I want to open up this topic of gender prejudice by stepping back to a time when the church was newborn, alive and growing after the resurrection, and there was an outpouring of God’s Spirit on both sons and daughters. The gospel was being released in both word and deed as the resurrection of Jesus was proclaimed. Panicked temple leaders, in an attempt to calm the storm, arrested Peter and John when a man who had been lame for forty years was healed.
They called them back and warned them that they were on no account ever again to speak or teach in the name of Jesus. (Acts 4:18 Message)
The they in this interaction refers to the religious leaders of their day, and Peter and John are the ones who were sternly warned. This wonder performed in the name of Jesus, the healing of a man, had thrown wide open a door to preach Christ the risen Savior. The Jewish leaders found themselves between a rock and a hard place because there was no denying the healing of this crippled man. They reasoned among themselves:
By now it’s known all over town that a miracle has occurred, and that they are behind it. There is no way we can refute that. But so that it doesn’t go any further, let’s silence them with threats so they won’t dare to use Jesus’s name ever again with anyone. (Acts 4:16–17 Message)
We all know that threatening these two disciples did not work. If anything their tactics had the very opposite effect and actually strengthened their resolve.
But Peter and John spoke right back, “Whether it’s right in God’s eyes to listen to you rather than to God, you decide. As for us, there’s no question—we can’t keep quiet about what we’ve seen and heard.” (Acts 4:18–20 Message)
As far as Peter and John were concerned, the religious leaders could continue to argue among themselves for as long as they liked, but they would not be stopped. They realized trying to convince these leaders would be an exercise in futility. They had no choice but to continue teaching and preaching what they knew to be true. These men understood that there are times when silence equates to disobedience.
These threats echo in our ears even today. The recipients of this threat look different now. This is no longer an isolated directive given by religious leaders to uneducated fishermen from Galilee. It has grown into a cultural push the world over. It sounds different now, but the objective is the same. Our secular world will allow you to talk about God and be as spiritual as you like, just as long as you don’t use the name of Jesus.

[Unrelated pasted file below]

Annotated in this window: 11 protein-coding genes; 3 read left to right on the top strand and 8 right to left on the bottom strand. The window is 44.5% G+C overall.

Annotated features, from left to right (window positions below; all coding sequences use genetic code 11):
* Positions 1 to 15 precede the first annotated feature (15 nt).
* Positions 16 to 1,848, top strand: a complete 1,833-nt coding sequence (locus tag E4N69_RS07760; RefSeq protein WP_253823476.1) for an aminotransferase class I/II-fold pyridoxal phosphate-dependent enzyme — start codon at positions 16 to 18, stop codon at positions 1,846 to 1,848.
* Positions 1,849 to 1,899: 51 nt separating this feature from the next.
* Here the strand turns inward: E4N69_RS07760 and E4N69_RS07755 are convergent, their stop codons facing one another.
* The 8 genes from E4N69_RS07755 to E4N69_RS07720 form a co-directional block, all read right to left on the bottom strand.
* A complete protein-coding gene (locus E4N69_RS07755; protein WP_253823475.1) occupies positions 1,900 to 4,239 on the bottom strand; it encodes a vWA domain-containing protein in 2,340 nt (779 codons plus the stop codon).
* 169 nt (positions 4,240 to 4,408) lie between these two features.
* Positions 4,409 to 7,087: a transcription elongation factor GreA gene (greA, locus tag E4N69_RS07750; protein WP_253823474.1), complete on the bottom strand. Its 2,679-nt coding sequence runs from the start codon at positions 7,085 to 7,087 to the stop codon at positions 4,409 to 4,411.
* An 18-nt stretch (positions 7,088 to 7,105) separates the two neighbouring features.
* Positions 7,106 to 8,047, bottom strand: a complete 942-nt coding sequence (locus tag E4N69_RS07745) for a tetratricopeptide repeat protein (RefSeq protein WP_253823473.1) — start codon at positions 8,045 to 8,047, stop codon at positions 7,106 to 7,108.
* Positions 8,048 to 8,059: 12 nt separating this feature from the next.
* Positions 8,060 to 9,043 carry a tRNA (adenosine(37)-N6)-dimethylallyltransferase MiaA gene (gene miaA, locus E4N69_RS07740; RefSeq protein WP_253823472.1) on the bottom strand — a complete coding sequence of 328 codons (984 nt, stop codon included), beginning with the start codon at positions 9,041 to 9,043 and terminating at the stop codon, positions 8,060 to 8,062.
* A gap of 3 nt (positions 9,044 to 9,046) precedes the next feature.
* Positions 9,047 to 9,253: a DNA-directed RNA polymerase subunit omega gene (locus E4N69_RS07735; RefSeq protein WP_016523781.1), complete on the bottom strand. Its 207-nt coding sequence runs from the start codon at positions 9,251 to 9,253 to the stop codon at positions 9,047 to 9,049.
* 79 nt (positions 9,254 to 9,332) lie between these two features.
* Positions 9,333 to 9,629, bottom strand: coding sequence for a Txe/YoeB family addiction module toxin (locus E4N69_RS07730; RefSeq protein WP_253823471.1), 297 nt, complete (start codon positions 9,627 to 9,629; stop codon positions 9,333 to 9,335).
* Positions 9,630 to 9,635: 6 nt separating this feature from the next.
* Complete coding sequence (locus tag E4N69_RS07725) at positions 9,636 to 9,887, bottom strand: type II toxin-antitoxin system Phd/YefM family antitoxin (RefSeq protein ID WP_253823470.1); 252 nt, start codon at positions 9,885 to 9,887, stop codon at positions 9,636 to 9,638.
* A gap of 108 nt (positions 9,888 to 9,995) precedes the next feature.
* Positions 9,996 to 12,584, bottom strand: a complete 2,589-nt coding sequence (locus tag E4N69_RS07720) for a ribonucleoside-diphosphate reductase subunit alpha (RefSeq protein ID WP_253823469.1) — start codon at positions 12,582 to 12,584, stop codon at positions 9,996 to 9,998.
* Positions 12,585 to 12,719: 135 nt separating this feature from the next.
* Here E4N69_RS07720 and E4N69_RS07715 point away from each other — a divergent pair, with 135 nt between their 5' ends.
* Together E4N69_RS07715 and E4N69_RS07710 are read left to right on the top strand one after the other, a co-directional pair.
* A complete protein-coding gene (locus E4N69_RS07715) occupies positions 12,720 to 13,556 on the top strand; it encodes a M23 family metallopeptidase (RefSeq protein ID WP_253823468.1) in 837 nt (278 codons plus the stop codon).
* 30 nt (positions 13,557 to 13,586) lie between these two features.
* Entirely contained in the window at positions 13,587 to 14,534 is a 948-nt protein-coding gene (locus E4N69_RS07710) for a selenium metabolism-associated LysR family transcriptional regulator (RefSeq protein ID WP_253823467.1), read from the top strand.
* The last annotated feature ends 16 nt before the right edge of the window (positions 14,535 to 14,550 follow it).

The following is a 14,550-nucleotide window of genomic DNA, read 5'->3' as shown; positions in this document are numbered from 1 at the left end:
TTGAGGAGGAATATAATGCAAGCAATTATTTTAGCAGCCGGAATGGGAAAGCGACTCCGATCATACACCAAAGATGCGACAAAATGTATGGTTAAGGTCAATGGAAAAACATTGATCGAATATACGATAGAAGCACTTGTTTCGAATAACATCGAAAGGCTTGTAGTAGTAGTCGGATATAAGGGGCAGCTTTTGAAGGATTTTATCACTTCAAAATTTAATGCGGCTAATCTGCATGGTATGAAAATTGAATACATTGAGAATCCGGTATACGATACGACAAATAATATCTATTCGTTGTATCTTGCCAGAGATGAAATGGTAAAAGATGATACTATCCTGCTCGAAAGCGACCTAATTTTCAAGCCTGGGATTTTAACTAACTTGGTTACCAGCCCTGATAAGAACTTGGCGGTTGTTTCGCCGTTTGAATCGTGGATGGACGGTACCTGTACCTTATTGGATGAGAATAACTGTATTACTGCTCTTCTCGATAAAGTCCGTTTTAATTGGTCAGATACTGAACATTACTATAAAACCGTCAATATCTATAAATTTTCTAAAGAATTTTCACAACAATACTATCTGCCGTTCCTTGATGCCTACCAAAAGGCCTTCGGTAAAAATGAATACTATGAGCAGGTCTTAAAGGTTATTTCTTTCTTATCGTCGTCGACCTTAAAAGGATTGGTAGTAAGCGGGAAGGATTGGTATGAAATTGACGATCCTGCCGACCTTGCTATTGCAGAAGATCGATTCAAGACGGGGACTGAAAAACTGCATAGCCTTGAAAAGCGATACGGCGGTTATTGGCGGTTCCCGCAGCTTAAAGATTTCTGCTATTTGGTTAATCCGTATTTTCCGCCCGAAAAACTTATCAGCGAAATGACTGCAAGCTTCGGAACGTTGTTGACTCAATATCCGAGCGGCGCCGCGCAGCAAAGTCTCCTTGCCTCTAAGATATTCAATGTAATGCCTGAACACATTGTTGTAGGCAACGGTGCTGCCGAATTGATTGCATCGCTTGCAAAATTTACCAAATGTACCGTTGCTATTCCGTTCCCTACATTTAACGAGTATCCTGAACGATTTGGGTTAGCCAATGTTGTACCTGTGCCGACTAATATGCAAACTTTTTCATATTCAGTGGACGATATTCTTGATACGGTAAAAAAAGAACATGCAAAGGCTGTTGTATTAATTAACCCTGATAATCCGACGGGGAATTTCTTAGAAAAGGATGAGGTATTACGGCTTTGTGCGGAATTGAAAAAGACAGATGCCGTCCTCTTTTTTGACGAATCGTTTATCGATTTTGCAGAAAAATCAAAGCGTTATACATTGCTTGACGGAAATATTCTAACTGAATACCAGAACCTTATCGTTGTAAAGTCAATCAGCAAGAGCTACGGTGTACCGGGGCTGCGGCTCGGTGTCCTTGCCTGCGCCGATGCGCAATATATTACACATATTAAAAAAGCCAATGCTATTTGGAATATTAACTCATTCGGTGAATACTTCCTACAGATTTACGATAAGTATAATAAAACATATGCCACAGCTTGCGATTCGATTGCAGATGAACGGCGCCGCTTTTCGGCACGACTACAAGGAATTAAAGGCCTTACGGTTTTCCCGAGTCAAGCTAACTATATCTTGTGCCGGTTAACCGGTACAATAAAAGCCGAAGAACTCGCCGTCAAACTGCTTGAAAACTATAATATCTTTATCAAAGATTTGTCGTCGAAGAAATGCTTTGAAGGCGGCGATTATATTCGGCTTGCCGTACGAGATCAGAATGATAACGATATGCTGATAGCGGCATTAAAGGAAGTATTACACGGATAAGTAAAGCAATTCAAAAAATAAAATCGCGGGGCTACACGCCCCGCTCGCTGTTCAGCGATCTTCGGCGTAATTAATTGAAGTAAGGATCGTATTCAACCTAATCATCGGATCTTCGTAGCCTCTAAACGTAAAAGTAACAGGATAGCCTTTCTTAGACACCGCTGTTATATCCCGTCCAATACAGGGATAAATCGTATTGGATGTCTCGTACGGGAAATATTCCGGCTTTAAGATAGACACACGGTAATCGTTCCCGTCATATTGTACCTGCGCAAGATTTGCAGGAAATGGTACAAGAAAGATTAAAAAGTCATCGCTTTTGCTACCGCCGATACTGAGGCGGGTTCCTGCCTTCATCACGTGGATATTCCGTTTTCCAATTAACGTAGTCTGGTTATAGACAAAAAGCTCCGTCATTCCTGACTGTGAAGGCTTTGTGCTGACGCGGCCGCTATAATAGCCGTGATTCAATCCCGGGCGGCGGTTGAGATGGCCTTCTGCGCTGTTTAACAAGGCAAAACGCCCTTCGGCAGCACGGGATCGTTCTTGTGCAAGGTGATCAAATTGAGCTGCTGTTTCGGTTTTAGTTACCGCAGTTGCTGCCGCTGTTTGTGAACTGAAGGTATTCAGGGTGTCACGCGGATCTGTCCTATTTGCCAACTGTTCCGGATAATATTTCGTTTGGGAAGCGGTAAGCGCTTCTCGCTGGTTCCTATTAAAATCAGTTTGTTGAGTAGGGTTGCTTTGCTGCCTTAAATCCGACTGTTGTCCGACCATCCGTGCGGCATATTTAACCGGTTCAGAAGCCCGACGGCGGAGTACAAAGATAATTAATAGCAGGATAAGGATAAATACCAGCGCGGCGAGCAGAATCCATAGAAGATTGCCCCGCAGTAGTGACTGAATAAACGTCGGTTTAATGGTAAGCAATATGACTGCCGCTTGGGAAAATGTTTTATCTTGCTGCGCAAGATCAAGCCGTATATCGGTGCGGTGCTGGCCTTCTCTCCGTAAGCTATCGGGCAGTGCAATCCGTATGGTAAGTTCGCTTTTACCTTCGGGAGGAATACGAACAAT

And though we should not be surprised when secular arenas block teaching and preaching in the name of Jesus, when the church obstructs its members and silences their voices . . . well, that is another animal entirely.
For more than two millennia religious leaders have limited and at times prohibited thousands of the church’s daughters from preaching and teaching in the sacred spaces under its governance. Read Acts 4:18 again:
So they called them and charged them not to speak or teach at all in the name of Jesus.
As I pondered this verse, I heard the Holy Spirit whisper, “Far too many of the daughters I called and gifted by my Spirit for ministry have been held back and denied their call by the church.”
You might have heard religious leaders say, “Women can teach other women but not men.” Or, “Women can share, but there is to be no preaching.” And: “Women can lead, as long as it is outside the church.” These veiled threats appear to be more reasonable, but the result is the same: the gospel is contained. Women who are bold with their faith are too quickly labeled aggressive. Women who are confident in their God are mistaken for ambitious. Yet the question before us is the same one raised by Peter and John. Is it right in the sight of God to listen to men rather than to obey God? And what has God instructed both his sons and daughters to do? We find our answer in the words Jesus spoke right before he ascended:
“Go into all the world and proclaim the gospel to the whole creation. Whoever believes and is baptized will be saved, but whoever does not believe will be condemned. And these signs will accompany those who believe: in my name they will cast out demons; they will speak in new tongues; they will pick up serpents with their hands; and if they drink any deadly poison, it will not hurt them; they will lay their hands on the sick, and they will recover.” So then the Lord Jesus, after he had spoken to them, was taken up into heaven and sat down at the right hand of God. (Mark 16:15–19)
This directive was given to all who believe. The Great Commission is permission, it doesn’t even require a building or an organization, and this mandate is inclusive of both genders. In Christ all are called and liberated to declare God’s good news. Once we’ve known God’s freedom and truth we should never allow human threats to silence us.
If you resonated with this blog post, I spend much more time addressing this issue in my book Without Rival. Grab a copy here.